Commenced in January 2007
Paper Count: 30458
Anti-Social Media: Implications of Social Media in the Form of Stressors on Our Daily Lives
Abstract:This research aims to investigate the role of social media (Snapchat, Facebook, Twitter, etc.) in our daily lives and its implication on our everyday routine in the form of stressors. The study has been validated by a social media survey with 150 social media users belonging to various age groups. The study explores how social media can make an individual anti-social in his or her life offline. To explain the phenomenon, we have proposed and evaluated a model based on social media usage and stressors including burnout and social overload. Results, through correlation and regression tests, have revealed that with increase in social media usage, social overload and burnout also increases. Evidence for the fact that excessive social media usage causes social overload and burnout has been provided in the study.
Digital Object Identifier (DOI): doi.org/10.5281/zenodo.1317422Procedia APA BibTeX Chicago EndNote Harvard JSON MLA RIS XML ISO 690 PDF Downloads 452
 Andreassen, C. S., Torsheim, T., Brunborg, G. S., & Pallesen, S. (2012). Development of a Facebook addiction scale 1, 2. Psychological reports,110(2), 501-517.
 Ashforth, B. E., & Lee, R. T. (1990). Defensive behavior in organizations: A preliminary model. Human relations, 43(7), 621-648.
 Baker, J. P., & Berenbaum, H. (2011). Dyadic moderators of the effectiveness of problem-focused and emotional-approach coping interventions. Cognitive therapy and research, 35(6), 550-559.
 Bandura, A. (1986). Social foundations of thought and action: A social cognitive theory. Prentice-Hall, Inc.
 Bright, L. F., Kleiser, S. B., & Grau, S. L. (2015). Too much Facebook? An exploratory examination of social media fatigue. Computers in Human Behavior, 44, 148-155.
 Brookson, N. (2013, January 22). Thinking IT. Retrieved March 14, 2016, from Thinking IT website: www.thinkingit.com
 De Croon, E. M., Sluiter, J. K., Blonk, R. W., Broersen, J. P., & Frings-Dresen, M. H. (2004). Stressful work, psychological job strain, and turnover: a 2-year prospective cohort study of truck drivers. Journal of applied psychology, 89(3), 442.
 Edelwich, J., & Brodsky, A. (1980). Burn-out: Stages of disillusionment in the helping professions (Vol. 1). New York: Human Sciences Press.
 Gecas, V. (1989). The social psychology of self-efficacy. Annual review of sociology, 291-316.
 Junco, R. (2012). Too much face and not enough books: The relationship between multiple indices of Facebook use and academic performance. Computers in Human Behavior, 28(1), 187-198.
 Kaplan, A. M., & Haenlein, M. (2009). The fairyland of Second Life: Virtual social worlds and how to use them. Business horizons, 52(6), 563-572.
 Khan, M. (2013, May 22). Propakistani. Retrieved March 14, 2016, from Propakistani website: http://propakistani.pk.
 Kirschner, P. A., & Karpinski, A. C. (2010). Facebook® and academic performance. Computers in human behavior, 26(6), 1237-1245.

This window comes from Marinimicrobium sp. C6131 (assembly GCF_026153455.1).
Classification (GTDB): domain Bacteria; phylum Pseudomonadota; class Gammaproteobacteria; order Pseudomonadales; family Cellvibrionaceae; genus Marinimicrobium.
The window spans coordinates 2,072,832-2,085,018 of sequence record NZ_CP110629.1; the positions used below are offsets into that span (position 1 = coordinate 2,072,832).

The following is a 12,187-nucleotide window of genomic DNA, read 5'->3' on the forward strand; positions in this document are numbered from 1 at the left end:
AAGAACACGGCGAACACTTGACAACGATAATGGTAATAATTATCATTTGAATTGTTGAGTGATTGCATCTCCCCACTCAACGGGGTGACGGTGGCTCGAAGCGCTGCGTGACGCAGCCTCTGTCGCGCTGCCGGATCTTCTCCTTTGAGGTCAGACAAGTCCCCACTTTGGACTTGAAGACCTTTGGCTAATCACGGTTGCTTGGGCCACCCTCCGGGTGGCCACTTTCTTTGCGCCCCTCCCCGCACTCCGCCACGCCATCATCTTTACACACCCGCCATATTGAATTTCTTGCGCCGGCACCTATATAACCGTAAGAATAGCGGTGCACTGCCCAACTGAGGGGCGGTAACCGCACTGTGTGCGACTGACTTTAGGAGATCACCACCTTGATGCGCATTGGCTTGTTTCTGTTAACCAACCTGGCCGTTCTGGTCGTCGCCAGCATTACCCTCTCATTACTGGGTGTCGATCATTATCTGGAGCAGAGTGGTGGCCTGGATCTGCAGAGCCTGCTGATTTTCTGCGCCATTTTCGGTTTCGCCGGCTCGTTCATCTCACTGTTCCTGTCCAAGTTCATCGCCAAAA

Lazarus, R. S., & Folkman, S. (1984). Stress, appraisal, and coping. Springer publishing company.
 Maier, C., Laumer, S., Eckhardt, A., & Weitzel, T. (2012). When Social Networking Turns to Social Overload: Explaining the stress, Emotional Exhaustion, and Quitting Behavior from Social Network sites' Users. In ECIS (p. 71).
 Maslach, C., & Jackson, S. E. (1981). The measurement of experienced burnout. Journal of organizational behavior, 2(2), 99-113.
 Maslach, C. (1982). Burnout: The cost of caring. ISHK.
 Maslach, C., Jackson, S. E., & Leiter, M. P. (1997). Maslach burnout inventory. Evaluating stress: A book of resources, 3, 191-218.
 McCarthy, D., & Saegert, S. (1978). Residential density, social overload, and social withdrawal. Human Ecology, 6(3), 253-272.
 Nabi, R. L., Prestin, A., & So, J. (2013). Facebook friends with (health) benefits? Exploring social network site use and perceptions of social support, stress, and well-being. Cyberpsychology, Behavior, and Social Networking, 16(10), 721-727.
 Perlman, B., & Hartman, E. A. (1982). Burnout: Summary and future research. Human relations, 35(4), 283-305.
 Rubin, K. H., & Pepler, D. J. (Eds.). (2013). The development and treatment of childhood aggression. Psychology Press.
 Scholte, R. H., van Aken, M. A., & van Lieshout, C. F. (1997). Adolescent personality factors in self-ratings and peer nominations and their prediction of peer acceptance and peer rejection. Journal of personality assessment,69(3), 534-554.
 Sriwilai, K., & Charoensukmongkol, P. (2015). Face it, don't Facebook it: Impacts of Social Media Addiction on Mindfulness, Coping Strategies and the Consequence on Emotional Exhaustion. Stress and Health.
 Tokunaga, R. S. (2011). Social networking site or social surveillance site? Understanding the use of interpersonal electronic surveillance in romantic relationships. Computers in Human Behavior, 27(2), 705-713.
 Wright, T. A., & Cropanzano, R. (1998). Emotional exhaustion as a predictor of job performance and voluntary turnover. Journal of applied psychology, 83(3), 486.